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`About the Work and other Clichés`
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`About the Work and other Clichés`, (English)
Selfpublished to attend the work

About the work
My work consists of paintings and a number of publications.
The paintings take the position of objects contemplating the position we adopt in relation to the other. All the work I have made over the last few years has been concerned with
broadening the meaning of the (cliché) image.

About the paintings
The paintings hang on the wall, they want to break through their skins without damaging them, they want everything but can do nothing: they remain skins stretched across frames.
They are shown isolated in museum environments. without peace and isolation they are lost. without a spectator they do not exist. They allow the spectator to enter the narrow space
between an offer and a withdrawal. They want to seduce us.
The paintings are vulnerable, the images are of pigment.
The canvas is often transparent, though the frame is solid.
The painting is an object and the image on the skin shows an everyday illusory image. This is not sensational, it is a combination that has been dished up for us for centuries, though it remains current. The tension between presence and illusion, desire and reality becomes increasingly more complex.
I meet people, I cycle through the city, I look and read and live. I want to identify with my surroundings though I am seldom, if ever successful. I want to interact with my surroundings. I want everything. I am a human being. I am a woman. I am an artist, but not as overweening as Arachne.
I make paintings, thick wooden and metal frames with skins of paper or fabric stretched tautly across them. A photographic image is printed on the skin in light-sensitive pigment. The way the painting works physically is amplified by the tactile membrane, the chosen format, the thickness of the frame and the height at which it is hung. It corresponds with the size of my body. I stand in front of it and I look at it. I make reflective images, and that costs time. I have to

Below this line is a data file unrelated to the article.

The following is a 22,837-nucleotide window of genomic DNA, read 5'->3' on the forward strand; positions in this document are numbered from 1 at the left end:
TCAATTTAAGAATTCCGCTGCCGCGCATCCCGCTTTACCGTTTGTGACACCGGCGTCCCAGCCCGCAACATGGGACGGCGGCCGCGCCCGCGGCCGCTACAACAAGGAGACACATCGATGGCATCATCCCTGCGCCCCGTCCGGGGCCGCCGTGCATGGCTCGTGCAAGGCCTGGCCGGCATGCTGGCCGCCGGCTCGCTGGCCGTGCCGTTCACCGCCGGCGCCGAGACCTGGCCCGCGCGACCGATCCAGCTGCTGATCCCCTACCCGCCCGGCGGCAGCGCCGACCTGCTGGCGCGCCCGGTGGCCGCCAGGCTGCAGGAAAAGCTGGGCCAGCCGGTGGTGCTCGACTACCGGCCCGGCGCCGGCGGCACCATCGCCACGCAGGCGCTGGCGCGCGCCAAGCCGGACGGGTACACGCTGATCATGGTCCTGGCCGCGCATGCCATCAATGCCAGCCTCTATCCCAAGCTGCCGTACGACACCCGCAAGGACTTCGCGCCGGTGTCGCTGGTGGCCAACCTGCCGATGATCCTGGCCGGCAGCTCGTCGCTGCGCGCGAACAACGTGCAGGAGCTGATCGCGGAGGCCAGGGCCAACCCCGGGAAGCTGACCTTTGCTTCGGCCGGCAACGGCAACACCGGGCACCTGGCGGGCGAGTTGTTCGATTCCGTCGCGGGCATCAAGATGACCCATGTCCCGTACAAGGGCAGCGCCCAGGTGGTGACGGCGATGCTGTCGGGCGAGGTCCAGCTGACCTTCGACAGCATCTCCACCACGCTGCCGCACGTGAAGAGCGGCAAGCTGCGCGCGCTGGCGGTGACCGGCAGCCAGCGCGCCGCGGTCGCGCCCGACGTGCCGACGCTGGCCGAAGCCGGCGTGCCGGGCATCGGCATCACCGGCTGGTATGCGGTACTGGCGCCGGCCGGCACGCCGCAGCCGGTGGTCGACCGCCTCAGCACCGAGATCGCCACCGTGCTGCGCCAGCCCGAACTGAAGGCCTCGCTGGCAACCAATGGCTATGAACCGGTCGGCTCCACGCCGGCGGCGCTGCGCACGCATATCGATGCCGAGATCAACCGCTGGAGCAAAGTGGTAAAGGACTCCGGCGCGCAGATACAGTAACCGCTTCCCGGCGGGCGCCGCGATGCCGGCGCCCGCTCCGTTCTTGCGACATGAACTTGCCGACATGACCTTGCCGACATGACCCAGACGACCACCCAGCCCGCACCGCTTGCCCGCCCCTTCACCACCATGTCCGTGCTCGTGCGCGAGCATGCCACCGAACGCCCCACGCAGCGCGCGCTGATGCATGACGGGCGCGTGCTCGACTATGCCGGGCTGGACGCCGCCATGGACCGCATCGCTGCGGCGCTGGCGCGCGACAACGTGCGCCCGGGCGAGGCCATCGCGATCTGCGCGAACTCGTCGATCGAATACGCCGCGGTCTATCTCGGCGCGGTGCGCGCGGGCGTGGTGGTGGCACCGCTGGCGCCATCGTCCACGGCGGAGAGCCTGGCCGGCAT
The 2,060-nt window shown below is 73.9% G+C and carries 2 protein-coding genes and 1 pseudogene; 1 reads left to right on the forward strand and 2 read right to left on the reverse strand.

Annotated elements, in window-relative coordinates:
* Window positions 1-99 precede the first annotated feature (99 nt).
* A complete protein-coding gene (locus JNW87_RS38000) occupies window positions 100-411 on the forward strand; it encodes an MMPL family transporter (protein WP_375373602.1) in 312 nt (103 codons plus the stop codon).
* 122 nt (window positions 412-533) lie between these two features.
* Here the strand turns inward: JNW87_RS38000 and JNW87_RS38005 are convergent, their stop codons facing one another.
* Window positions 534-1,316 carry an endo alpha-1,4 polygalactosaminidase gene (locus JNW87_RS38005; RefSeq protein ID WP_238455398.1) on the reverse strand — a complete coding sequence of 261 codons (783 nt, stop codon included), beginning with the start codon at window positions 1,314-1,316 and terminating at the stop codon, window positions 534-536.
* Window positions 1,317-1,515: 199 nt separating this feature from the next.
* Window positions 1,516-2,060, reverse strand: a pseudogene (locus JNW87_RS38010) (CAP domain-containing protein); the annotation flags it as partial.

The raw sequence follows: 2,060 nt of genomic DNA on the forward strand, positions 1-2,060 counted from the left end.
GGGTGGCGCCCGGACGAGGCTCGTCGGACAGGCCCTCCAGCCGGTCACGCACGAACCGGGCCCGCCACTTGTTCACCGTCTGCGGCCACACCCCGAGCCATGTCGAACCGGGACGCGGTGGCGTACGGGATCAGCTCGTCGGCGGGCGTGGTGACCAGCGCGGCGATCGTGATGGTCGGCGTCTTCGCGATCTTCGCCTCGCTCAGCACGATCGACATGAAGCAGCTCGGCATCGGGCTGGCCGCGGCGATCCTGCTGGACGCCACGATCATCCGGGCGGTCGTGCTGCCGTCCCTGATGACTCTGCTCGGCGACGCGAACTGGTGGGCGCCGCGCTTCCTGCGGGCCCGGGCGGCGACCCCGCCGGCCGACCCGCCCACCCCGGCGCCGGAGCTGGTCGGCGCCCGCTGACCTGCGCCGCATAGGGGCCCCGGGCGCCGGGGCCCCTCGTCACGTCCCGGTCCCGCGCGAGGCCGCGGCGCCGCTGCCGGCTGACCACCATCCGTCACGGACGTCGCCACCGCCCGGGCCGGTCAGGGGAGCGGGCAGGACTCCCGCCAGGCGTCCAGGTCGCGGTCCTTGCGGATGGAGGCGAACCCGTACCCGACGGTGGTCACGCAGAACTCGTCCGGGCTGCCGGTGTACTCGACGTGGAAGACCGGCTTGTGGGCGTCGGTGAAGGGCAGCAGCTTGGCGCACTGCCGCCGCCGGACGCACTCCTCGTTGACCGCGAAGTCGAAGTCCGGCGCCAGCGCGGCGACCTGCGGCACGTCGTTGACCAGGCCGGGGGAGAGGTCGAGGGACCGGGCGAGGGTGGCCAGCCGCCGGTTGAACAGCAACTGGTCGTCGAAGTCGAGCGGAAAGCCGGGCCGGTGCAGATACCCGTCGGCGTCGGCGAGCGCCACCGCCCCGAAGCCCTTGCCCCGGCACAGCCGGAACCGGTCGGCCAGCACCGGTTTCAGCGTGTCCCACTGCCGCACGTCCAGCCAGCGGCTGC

condense my observations and slow them down. I do this by looking, thinking and choosing.
The photographed images all come from the daily environments of ordinary people. The images come from a group, they are selected and refer to others of their kind. They refer to other roses, curtains, baskets, threads and dummies. In this sense we are being presented with clichés. As a result of isolation, enlarging and the formal choices made within the painting, attention is demanded for the specific and the general. The associations bubble up and the meaning of the
image begins to shift and broaden. I this way I hope to drag looking and experience beyond labelling.

About images
(Cliché) images are indispensable to the choices we make. We make agreements with each other as to the meaning of images. If an encoded image does not give rise to generally accepted
observations it is strange and we are called to account, or cast out. As a general standard becomes increasingly limited, the meaning an individual may apply to an image becomes increasingly restricted. This is frightening.

Wapke Feenstra, Rotterdam, 27 June 1994
(Translated by Annabel Howland, Amsterdam, 1994)